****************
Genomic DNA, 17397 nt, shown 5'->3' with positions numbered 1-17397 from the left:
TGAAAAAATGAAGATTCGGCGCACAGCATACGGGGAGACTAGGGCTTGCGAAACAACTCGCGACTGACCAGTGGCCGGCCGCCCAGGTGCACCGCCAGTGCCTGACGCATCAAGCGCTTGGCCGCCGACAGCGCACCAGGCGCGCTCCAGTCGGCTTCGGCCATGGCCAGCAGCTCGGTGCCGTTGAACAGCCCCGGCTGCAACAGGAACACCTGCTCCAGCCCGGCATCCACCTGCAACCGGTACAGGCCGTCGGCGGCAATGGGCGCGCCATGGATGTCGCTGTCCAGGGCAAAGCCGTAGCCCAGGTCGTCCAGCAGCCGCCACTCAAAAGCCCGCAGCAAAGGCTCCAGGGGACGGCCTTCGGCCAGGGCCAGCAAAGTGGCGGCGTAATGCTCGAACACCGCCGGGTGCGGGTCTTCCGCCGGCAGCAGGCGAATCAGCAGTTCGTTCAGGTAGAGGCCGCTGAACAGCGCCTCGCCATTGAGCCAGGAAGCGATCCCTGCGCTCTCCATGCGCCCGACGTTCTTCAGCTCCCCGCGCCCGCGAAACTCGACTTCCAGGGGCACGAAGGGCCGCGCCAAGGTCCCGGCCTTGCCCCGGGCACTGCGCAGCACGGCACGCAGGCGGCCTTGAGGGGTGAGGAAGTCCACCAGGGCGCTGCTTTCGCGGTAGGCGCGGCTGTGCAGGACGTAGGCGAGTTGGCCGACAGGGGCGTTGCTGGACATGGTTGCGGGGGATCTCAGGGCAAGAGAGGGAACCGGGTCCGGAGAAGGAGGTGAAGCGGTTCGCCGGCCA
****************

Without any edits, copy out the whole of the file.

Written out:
Genomic DNA, 17397 nt, shown 5'->3' with positions numbered 1-17397 from the left:
TGAAAAAATGAAGATTCGGCGCACAGCATACGGGGAGACTAGGGCTTGCGAAACAACTCGCGACTGACCAGTGGCCGGCCGCCCAGGTGCACCGCCAGTGCCTGACGCATCAAGCGCTTGGCCGCCGACAGCGCACCAGGCGCGCTCCAGTCGGCTTCGGCCATGGCCAGCAGCTCGGTGCCGTTGAACAGCCCCGGCTGCAACAGGAACACCTGCTCCAGCCCGGCATCCACCTGCAACCGGTACAGGCCGTCGGCGGCAATGGGCGCGCCATGGATGTCGCTGTCCAGGGCAAAGCCGTAGCCCAGGTCGTCCAGCAGCCGCCACTCAAAAGCCCGCAGCAAAGGCTCCAGGGGACGGCCTTCGGCCAGGGCCAGCAAAGTGGCGGCGTAATGCTCGAACACCGCCGGGTGCGGGTCTTCCGCCGGCAGCAGGCGAATCAGCAGTTCGTTCAGGTAGAGGCCGCTGAACAGCGCCTCGCCATTGAGCCAGGAAGCGATCCCTGCGCTCTCCATGCGCCCGACGTTCTTCAGCTCCCCGCGCCCGCGAAACTCGACTTCCAGGGGCACGAAGGGCCGCGCCAAGGTCCCGGCCTTGCCCCGGGCACTGCGCAGCACGGCACGCAGGCGGCCTTGAGGGGTGAGGAAGTCCACCAGGGCGCTGCTTTCGCGGTAGGCGCGGCTGTGCAGGACGTAGGCGAGTTGGCCGACAGGGGCGTTGCTGGACATGGTTGCGGGGGATCTCAGGGCAAGAGAGGGAACCGGGTCCGGAGAAGGAGGTGAAGCGGTTCGCCGGCCA